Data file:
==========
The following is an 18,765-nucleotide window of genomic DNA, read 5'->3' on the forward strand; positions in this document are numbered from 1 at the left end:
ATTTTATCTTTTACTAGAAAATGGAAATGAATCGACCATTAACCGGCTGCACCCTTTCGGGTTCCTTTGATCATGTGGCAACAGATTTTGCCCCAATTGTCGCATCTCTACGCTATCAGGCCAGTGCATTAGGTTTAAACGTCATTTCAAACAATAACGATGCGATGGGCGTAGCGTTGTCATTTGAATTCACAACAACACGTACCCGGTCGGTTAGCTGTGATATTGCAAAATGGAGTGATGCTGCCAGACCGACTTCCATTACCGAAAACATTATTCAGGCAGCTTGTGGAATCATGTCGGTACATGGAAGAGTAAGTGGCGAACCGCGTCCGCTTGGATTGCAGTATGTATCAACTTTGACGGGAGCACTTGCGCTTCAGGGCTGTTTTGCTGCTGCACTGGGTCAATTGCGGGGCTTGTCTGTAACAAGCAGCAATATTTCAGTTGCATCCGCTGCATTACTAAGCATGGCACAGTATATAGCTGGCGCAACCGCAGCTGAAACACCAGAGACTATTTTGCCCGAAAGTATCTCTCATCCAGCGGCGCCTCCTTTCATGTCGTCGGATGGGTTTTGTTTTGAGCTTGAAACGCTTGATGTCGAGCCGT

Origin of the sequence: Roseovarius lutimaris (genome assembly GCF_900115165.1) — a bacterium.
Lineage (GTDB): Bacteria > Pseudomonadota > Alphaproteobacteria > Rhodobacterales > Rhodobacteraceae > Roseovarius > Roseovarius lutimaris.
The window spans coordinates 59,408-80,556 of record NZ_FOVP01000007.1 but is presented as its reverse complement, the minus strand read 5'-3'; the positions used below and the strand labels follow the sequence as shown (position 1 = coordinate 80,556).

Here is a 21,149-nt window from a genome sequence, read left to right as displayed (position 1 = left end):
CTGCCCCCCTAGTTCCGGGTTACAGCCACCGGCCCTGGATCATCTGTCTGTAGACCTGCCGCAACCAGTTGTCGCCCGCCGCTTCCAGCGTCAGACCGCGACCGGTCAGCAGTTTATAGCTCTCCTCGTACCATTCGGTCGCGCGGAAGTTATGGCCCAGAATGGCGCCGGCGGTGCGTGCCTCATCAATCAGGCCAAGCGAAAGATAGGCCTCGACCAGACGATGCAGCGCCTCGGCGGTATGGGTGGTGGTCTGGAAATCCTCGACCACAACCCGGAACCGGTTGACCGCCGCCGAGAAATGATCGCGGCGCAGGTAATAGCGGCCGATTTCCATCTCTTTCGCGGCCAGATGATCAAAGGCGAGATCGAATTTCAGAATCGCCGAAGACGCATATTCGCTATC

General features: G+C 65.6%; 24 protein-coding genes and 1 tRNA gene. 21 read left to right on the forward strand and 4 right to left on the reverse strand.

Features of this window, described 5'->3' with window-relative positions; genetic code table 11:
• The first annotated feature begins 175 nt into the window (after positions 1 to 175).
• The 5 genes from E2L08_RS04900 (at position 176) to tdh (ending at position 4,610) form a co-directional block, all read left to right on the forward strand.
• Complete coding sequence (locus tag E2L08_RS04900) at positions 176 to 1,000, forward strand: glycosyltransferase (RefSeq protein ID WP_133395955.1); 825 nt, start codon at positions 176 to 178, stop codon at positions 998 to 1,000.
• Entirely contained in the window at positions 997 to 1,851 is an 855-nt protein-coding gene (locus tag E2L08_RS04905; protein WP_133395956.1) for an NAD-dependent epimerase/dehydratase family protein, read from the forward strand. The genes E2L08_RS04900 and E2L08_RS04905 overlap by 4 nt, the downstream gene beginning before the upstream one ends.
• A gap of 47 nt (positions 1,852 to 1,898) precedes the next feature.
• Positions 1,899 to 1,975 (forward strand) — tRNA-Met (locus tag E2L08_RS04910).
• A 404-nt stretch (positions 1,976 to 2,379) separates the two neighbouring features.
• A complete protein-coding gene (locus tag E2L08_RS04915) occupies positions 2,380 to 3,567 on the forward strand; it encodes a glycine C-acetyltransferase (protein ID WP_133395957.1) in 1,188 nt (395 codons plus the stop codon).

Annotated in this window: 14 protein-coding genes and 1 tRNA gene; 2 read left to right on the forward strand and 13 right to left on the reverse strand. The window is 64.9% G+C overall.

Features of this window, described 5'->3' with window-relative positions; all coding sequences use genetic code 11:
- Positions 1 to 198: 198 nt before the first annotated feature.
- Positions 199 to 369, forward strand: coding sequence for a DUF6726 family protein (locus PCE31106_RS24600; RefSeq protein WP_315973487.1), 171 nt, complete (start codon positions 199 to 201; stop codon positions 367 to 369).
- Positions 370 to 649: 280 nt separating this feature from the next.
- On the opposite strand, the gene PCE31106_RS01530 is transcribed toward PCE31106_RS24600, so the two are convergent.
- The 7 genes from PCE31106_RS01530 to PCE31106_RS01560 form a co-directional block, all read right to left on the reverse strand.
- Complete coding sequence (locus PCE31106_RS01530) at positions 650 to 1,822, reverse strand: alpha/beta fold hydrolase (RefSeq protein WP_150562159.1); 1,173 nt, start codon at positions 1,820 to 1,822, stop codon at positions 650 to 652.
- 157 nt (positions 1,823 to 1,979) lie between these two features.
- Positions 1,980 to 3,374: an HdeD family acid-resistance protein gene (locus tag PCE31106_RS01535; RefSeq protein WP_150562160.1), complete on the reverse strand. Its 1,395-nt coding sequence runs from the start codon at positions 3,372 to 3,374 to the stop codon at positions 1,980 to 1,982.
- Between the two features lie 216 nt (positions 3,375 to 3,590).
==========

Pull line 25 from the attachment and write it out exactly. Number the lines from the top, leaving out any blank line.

- Complete coding sequence (locus PCE31106_RS01530) at positions 650 to 1,822, reverse strand: alpha/beta fold hydrolase (RefSeq protein WP_150562159.1); 1,173 nt, start codon at positions 1,820 to 1,822, stop codon at positions 650 to 652.